The zip function in Python accepts iterable items and joins all of them into a single tuple. You can pass lists, sets, tuples or dictionaries through the zip() function. This results in a zip object that stores pairs of iterables.

In this article, we are going to break down the basics of the Python zip() function. We’ll also be discussing how to iterate over zip and how to unzip a zipped object.

Note: We use the term iterate in Python to describe when a program is running through a list.

What does zip do in Python?

Let’s say that we have a pair of lists, including first names and last names in this order:

list1 = ['Joey', 'Chandler', 'Bruce']
list2 = ['Tribbiani', 'Bing', 'Wayne']

Now we want them to be in this order as shown below-

[('Joey', 'Tribbiani'), ('Chandler', 'Bing'), ('Bruce', 'Wayne')]

We can achieve this with the zip function, which is a built-in python function. The zip function in Python works exactly in the same manner as a physical zipper. It brings two or more things together. It helps bring elements of the same index from multiple iterable objects together as elements of the same tuples. The iterator will stop once the shortest input iterable has been finished.

How to use zip in Python?

Let’s see how to use zip in python programming/code with various python examples-

How to zip two lists in python?

Based on the above given example, we can use the zip() function in this order:

list1 = ['Joey', 'Chandler', 'Bruce']
list2 = ['Tribbiani', 'Bing', 'Wayne']
full_names = list(zip(list1, list2))

As a result, the Output is:
[('Joey', 'Tribbiani'), ('Chandler', 'Bing'), ('Bruce', 'Wayne')]

Note: The zip function returns an iterator. Thus, we need to use the list function that will use the zip object to create a list.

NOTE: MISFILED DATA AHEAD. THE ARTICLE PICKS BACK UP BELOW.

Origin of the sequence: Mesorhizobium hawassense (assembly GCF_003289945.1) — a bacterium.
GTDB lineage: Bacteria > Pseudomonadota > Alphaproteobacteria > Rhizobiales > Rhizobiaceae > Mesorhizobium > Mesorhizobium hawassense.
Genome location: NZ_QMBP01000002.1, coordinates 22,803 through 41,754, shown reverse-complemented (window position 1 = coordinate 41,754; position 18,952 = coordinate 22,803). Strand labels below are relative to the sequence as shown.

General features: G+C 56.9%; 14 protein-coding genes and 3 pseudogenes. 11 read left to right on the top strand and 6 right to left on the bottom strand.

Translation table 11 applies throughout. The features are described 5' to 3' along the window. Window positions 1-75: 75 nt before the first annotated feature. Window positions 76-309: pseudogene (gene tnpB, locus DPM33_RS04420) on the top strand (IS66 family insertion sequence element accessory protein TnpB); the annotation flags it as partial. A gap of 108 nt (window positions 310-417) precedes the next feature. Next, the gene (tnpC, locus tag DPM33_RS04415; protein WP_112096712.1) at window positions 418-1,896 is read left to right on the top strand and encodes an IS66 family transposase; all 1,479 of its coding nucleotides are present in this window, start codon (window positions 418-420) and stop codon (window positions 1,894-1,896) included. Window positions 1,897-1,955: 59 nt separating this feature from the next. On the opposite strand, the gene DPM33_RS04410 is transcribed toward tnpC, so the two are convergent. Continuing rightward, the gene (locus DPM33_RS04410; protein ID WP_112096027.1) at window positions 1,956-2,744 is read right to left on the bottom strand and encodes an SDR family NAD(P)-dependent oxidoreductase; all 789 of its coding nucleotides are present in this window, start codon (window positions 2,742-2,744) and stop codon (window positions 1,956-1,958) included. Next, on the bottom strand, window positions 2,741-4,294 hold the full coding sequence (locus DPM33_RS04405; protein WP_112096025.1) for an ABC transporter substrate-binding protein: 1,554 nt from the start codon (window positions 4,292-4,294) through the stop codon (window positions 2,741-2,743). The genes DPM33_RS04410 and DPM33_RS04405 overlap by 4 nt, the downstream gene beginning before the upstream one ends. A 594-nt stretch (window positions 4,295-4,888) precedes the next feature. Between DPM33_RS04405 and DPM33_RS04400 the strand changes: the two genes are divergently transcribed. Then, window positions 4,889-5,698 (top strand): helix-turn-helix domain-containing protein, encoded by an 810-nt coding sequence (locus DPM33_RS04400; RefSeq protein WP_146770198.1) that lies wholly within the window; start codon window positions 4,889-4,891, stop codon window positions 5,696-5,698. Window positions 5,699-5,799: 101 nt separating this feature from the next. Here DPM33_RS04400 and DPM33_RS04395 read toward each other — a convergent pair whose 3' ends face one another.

Using zip function with three lists

For example, if we add another list about ages with the above example. So, the zip function can take up any number of iterables.

list1 = ['Joey', 'Chandler', 'Bruce']
list2 = ['Tribbiani', 'Bing', 'Wayne']
age = [25, 35, 45]
Id = list(zip(list1, list2, age))

As a result, the Output is:
[('Joey', 'Tribbiani', 25), ('Chandler', 'Bing', 35), ('Bruce', 'Wayne', 45)]

Note: The Id object contains tuples with n elements.

Using lists or iterables with unequal lengths

Meanwhile, if we pass lists of unequal lengths, the iterator returned by the zip function will stop once the shortest input list has been finished. To sum it up, the list of tuples will only contain the elements from the indexes that are present in all the lists passed into the zip function. Thus, the remaining elements in the longer iterables or lists are ignored.

list1 = ['Joey', 'Chandler', 'Bruce', 'Leo']
list2 = ['Tribbiani', 'Bing', 'Wayne']
Id = list(zip(list1, list2))

As a result, the Output is:
[('Joey', 'Tribbiani'), ('Chandler', 'Bing'), ('Bruce', 'Wayne')]

Parallel iteration of lists or iterables

Since the zip() function returns an iterator, we can use this zip object in a for loop. Therefore, with each iteration of this iterator a tuple is returned, we can unpack the elements of this tuple within the for loop:

first_names = ['Joey', 'Chandler', 'Bruce']
last_names = ['Tribbiani', 'Bing', 'Wayne']

for first, last in zip(first_names, last_names):
    print(first, last)

As a result, the Output is:
Joey Tribbiani
Chandler Bing
Bruce Wayne

How To Unzip in Python?

We have the following given examples:

first_and_last_names = [('Joey', 'Tribbiani'), ('Chandler', 'Bing'), ('Bruce', 'Wayne')]

We want to separate the elements in these tuples into two separate lists. Since that is the opposite of zipping, it would be unzipping. To unzip in Python 3, we follow these steps:

first_names, last_names = zip(*first_and_last_names)
first_names = list(first_names)
last_names = list(last_names)


As a result, the Output will be:
['Joey', 'Chandler', 'Bruce'] ['Tribbiani', 'Bing', 'Wayne']

Note: The unpacking operator(*) will unpack the first_and_last_names list of tuples into its tuples. These tuples will then be passed to the zip function, taking these separate iterable objects and combines their same-indexed elements into two separate tuples. Further, through tuple unpacking the separated tuples assigned to the first_names and last_names variables. Subsequently, we use the list function to convert these tuples into lists.

Conclusion & Practical Application

In conclusion, we looked at how the zip() function works in python. We discussed how the zip function operates in different conditions, such as with one iterable, with iterables that have unequal lengths, how we can use the zip function to iterate over multiple iterable objects in parallel. Moreover, we learned how to use the unpacking operator(*) to unzip objects in python.

You can also learn about Python List Comprehension if else

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